A hypothetical startup will get about $15,000 from family and friends, about $200,000 from an angel investor three months later, and about $2 Million from a VC another six months later. If all goes well.
Family and Friends
Family and friends are usually the best place to start searching for funds. These people know you the best and are most willing to give you the money you need to start your business and get it off the ground while you are in the beginning stages and will most likely take a small percentage of ownership for their investment because your company value hasn't been established yet.
Be careful who you reach out to though because from a legal standpoint you can't reach out to the general public for an investment when you are structured as a private entity.
Friends and family can usually give you a cushion of around $15,000 maybe more depending on your relatives. In order to establish this personal investment you must register your company and issue stock to your friends and family accordingly. You can register your company at LegalZoom for $400 or a local lawyer for $500-2000. This stock option will be needed for future investments and from a legal standpoint will keep things documented for future actions.
Incubators and accelerator programs have been sprouting up all across the nation and have helped a number of startups establish themselves in the market. These programs usually invest between $15,000-25,000 and usually take 6-10% ownership of the company. They usually provide space and mentors to help you make less mistakes and streamline your business to success.
Angel investors are highly successful investors that calculate risk and give large sums of money to startups to get them to the next level. The typical first round investment in 2013 was $600,000 but these funds were mostly given to startups that were evaluated at $2.5 million and up. Angels usually take 1/6 of the company for their initial investment.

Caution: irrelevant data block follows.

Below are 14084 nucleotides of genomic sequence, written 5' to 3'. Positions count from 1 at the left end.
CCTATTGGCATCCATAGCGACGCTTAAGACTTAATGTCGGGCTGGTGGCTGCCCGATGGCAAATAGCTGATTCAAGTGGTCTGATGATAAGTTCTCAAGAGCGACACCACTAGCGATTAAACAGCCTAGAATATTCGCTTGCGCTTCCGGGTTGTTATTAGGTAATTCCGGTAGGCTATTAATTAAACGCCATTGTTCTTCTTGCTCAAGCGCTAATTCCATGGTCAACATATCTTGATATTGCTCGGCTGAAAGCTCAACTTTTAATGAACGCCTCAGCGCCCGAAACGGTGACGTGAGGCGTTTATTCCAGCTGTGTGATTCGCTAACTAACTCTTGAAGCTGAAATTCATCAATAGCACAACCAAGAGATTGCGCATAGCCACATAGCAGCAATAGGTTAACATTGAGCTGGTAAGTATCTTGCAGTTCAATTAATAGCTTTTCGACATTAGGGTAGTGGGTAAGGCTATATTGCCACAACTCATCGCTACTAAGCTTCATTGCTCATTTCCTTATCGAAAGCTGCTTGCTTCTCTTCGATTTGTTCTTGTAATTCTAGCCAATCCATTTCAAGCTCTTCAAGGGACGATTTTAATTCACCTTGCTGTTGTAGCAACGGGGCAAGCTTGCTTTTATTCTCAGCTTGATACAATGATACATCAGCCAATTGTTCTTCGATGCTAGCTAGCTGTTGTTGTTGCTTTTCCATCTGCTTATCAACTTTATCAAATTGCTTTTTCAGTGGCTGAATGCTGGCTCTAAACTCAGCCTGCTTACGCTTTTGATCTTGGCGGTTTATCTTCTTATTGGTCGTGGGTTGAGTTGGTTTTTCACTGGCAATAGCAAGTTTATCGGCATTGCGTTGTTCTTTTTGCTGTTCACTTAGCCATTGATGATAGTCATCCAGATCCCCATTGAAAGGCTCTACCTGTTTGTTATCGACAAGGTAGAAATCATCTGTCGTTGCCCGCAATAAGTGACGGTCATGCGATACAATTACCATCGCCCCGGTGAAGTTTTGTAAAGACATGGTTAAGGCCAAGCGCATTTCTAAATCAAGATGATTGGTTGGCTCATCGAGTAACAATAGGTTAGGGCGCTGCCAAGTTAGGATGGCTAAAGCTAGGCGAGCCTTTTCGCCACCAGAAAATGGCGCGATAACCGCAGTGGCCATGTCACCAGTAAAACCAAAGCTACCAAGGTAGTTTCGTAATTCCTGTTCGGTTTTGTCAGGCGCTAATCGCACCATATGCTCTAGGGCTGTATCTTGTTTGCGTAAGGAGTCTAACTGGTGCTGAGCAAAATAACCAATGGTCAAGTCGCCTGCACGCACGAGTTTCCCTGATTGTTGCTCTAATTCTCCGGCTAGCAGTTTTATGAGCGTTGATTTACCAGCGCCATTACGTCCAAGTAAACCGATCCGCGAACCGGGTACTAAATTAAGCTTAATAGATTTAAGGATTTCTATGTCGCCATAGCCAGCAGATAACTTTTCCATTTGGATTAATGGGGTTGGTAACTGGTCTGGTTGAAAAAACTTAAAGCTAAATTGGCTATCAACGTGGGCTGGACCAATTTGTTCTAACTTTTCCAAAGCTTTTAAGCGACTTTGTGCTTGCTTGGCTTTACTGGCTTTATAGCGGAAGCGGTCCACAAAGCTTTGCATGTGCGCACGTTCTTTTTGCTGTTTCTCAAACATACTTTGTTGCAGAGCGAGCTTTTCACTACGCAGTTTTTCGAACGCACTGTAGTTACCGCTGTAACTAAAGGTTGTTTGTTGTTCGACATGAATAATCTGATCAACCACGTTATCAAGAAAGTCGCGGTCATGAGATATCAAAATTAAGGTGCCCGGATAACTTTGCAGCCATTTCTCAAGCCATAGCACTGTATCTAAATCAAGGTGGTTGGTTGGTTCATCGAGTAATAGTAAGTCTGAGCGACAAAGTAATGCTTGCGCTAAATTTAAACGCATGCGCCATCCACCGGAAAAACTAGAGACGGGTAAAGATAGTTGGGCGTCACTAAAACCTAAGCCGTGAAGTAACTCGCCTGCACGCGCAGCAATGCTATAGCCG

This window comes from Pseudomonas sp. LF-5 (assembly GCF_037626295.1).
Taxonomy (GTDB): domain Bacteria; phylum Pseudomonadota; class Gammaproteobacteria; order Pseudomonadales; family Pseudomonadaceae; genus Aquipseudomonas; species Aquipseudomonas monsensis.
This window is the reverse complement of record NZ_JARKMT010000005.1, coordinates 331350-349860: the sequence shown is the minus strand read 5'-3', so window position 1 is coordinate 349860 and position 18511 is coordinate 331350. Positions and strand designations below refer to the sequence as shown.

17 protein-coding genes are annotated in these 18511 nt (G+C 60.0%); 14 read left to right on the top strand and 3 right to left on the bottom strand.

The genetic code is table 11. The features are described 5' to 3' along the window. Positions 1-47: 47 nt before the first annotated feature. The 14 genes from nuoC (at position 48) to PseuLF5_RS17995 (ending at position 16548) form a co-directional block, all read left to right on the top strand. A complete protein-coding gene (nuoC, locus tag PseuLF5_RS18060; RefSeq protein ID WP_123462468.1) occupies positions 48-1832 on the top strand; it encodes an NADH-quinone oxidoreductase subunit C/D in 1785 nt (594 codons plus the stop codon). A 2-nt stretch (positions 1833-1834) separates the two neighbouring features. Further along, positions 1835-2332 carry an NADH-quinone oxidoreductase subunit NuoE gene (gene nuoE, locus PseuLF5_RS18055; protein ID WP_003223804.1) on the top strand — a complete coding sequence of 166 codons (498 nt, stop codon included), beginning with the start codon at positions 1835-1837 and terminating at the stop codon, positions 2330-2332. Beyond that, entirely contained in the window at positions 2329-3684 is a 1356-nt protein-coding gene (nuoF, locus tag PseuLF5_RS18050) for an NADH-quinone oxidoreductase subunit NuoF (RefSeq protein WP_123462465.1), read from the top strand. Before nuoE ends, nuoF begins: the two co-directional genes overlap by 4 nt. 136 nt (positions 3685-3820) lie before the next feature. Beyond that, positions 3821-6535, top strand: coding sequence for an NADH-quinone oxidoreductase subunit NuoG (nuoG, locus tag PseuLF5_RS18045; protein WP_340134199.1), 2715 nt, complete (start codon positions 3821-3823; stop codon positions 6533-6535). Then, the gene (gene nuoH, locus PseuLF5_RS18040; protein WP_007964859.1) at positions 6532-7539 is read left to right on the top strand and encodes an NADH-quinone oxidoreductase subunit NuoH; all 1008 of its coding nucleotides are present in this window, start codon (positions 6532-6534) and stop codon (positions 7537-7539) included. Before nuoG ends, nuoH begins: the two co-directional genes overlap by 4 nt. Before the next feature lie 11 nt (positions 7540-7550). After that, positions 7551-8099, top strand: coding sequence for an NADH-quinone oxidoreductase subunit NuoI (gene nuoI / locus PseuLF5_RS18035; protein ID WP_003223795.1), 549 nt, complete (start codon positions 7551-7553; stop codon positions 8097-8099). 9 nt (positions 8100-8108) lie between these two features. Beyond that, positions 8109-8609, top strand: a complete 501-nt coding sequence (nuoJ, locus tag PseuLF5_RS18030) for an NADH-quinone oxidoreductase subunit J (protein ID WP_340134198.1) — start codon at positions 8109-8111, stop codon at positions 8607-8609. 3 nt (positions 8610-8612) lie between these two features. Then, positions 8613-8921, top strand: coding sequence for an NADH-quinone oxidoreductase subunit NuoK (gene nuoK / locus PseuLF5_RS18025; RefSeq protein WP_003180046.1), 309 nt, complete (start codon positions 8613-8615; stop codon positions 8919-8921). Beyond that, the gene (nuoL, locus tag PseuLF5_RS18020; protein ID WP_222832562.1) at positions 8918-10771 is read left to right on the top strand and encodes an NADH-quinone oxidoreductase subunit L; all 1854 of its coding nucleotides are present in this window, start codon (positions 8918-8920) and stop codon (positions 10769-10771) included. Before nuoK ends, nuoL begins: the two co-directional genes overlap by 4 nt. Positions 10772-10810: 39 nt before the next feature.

Venture capitalists (VC) further investing in companies that have built a successful portfolio and have established a growth model. VCs usually invest $500,000+ into companies they follow the same rules as Angel investors just offer higher amount of capital. There can be multiple investment rounds by the initial investment round is called your "Series A".
Now let's count what percentage of the company you will give to the angel or venture capitalist. We have to add the 'pre-money valuation'and the investment together to determine the current company evaluation. For the equation below, let's assume that your company is valued at a $1 million dollars and an investor is wanting to invest another $200,000 into your company, they would in turn own 16.7% of your company.
$1,000,000 + $200,000 = $1,200,000 post-money valuation
Now divide the investment by the post-money valuation $200,000/$1,200,000 = 1/6 = 16.7%
The angel gets 16.7% of the company, or 1/6.
Public Stock - IPO
Going public is not for every company but there are a number of benefits and risks associated with this option. For one thing when a company goes public, the original founders of the company lose a lot of ownership and authorization to the stock holders. Although a lot of ownership is lost, stock options allow for huge amounts of capital to be raised by the general public and can substantially launch a business to an entirely new level.
Through all the levels though, you just need to be able to effectively manage and distribute your new funds to continually add value to your company to reach and satisfy more and more customers.